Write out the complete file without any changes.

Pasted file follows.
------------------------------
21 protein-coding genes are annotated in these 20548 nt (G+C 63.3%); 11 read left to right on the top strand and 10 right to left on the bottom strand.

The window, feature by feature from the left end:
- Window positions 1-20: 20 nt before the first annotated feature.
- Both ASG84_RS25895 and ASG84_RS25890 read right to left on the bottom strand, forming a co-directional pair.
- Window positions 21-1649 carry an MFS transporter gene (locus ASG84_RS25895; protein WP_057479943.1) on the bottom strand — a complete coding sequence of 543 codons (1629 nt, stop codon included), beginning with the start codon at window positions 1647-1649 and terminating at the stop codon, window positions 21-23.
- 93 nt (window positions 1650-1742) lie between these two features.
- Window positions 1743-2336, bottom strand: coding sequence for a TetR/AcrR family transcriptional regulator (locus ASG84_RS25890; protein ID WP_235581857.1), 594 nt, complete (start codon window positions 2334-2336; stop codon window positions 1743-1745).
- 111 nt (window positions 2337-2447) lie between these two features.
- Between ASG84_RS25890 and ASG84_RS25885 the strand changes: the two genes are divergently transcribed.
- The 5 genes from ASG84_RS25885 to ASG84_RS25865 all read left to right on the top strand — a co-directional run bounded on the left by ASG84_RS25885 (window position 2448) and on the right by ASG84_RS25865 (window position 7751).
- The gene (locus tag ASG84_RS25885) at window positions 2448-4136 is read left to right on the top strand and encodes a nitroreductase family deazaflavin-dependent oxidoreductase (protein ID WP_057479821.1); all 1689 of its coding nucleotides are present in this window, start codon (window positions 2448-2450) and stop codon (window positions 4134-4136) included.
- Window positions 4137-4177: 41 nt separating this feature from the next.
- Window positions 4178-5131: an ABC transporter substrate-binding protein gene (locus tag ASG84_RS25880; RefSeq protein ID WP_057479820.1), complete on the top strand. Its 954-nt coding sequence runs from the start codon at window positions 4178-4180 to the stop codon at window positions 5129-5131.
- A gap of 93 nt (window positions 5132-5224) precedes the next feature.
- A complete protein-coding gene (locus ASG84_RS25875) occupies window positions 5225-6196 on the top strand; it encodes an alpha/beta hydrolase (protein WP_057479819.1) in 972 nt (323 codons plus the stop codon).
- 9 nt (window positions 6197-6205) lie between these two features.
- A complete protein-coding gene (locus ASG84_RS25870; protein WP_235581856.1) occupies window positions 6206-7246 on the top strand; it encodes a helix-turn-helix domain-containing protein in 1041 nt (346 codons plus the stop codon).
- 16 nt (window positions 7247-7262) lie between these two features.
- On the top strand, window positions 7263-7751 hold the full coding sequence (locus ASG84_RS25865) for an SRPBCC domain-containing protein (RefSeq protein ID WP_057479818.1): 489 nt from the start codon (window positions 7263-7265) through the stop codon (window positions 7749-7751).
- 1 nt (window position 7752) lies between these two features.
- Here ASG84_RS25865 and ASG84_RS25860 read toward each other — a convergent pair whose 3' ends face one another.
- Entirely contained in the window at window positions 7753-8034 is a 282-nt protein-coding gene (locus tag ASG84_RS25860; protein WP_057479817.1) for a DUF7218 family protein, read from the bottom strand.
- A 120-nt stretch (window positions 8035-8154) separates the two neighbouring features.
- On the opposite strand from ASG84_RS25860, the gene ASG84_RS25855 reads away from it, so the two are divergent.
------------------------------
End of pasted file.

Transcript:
21 protein-coding genes are annotated in these 20548 nt (G+C 63.3%); 11 read left to right on the top strand and 10 right to left on the bottom strand.

The window, feature by feature from the left end:
- Window positions 1-20: 20 nt before the first annotated feature.
- Both ASG84_RS25895 and ASG84_RS25890 read right to left on the bottom strand, forming a co-directional pair.
- Window positions 21-1649 carry an MFS transporter gene (locus ASG84_RS25895; protein WP_057479943.1) on the bottom strand — a complete coding sequence of 543 codons (1629 nt, stop codon included), beginning with the start codon at window positions 1647-1649 and terminating at the stop codon, window positions 21-23.
- 93 nt (window positions 1650-1742) lie between these two features.
- Window positions 1743-2336, bottom strand: coding sequence for a TetR/AcrR family transcriptional regulator (locus ASG84_RS25890; protein ID WP_235581857.1), 594 nt, complete (start codon window positions 2334-2336; stop codon window positions 1743-1745).
- 111 nt (window positions 2337-2447) lie between these two features.
- Between ASG84_RS25890 and ASG84_RS25885 the strand changes: the two genes are divergently transcribed.
- The 5 genes from ASG84_RS25885 to ASG84_RS25865 all read left to right on the top strand — a co-directional run bounded on the left by ASG84_RS25885 (window position 2448) and on the right by ASG84_RS25865 (window position 7751).
- The gene (locus tag ASG84_RS25885) at window positions 2448-4136 is read left to right on the top strand and encodes a nitroreductase family deazaflavin-dependent oxidoreductase (protein ID WP_057479821.1); all 1689 of its coding nucleotides are present in this window, start codon (window positions 2448-2450) and stop codon (window positions 4134-4136) included.
- Window positions 4137-4177: 41 nt separating this feature from the next.
- Window positions 4178-5131: an ABC transporter substrate-binding protein gene (locus tag ASG84_RS25880; RefSeq protein ID WP_057479820.1), complete on the top strand. Its 954-nt coding sequence runs from the start codon at window positions 4178-4180 to the stop codon at window positions 5129-5131.
- A gap of 93 nt (window positions 5132-5224) precedes the next feature.
- A complete protein-coding gene (locus ASG84_RS25875) occupies window positions 5225-6196 on the top strand; it encodes an alpha/beta hydrolase (protein WP_057479819.1) in 972 nt (323 codons plus the stop codon).
- 9 nt (window positions 6197-6205) lie between these two features.
- A complete protein-coding gene (locus ASG84_RS25870; protein WP_235581856.1) occupies window positions 6206-7246 on the top strand; it encodes a helix-turn-helix domain-containing protein in 1041 nt (346 codons plus the stop codon).
- 16 nt (window positions 7247-7262) lie between these two features.
- On the top strand, window positions 7263-7751 hold the full coding sequence (locus ASG84_RS25865) for an SRPBCC domain-containing protein (RefSeq protein ID WP_057479818.1): 489 nt from the start codon (window positions 7263-7265) through the stop codon (window positions 7749-7751).
- 1 nt (window position 7752) lies between these two features.
- Here ASG84_RS25865 and ASG84_RS25860 read toward each other — a convergent pair whose 3' ends face one another.
- Entirely contained in the window at window positions 7753-8034 is a 282-nt protein-coding gene (locus tag ASG84_RS25860; protein WP_057479817.1) for a DUF7218 family protein, read from the bottom strand.
- A 120-nt stretch (window positions 8035-8154) separates the two neighbouring features.
- On the opposite strand from ASG84_RS25860, the gene ASG84_RS25855 reads away from it, so the two are divergent.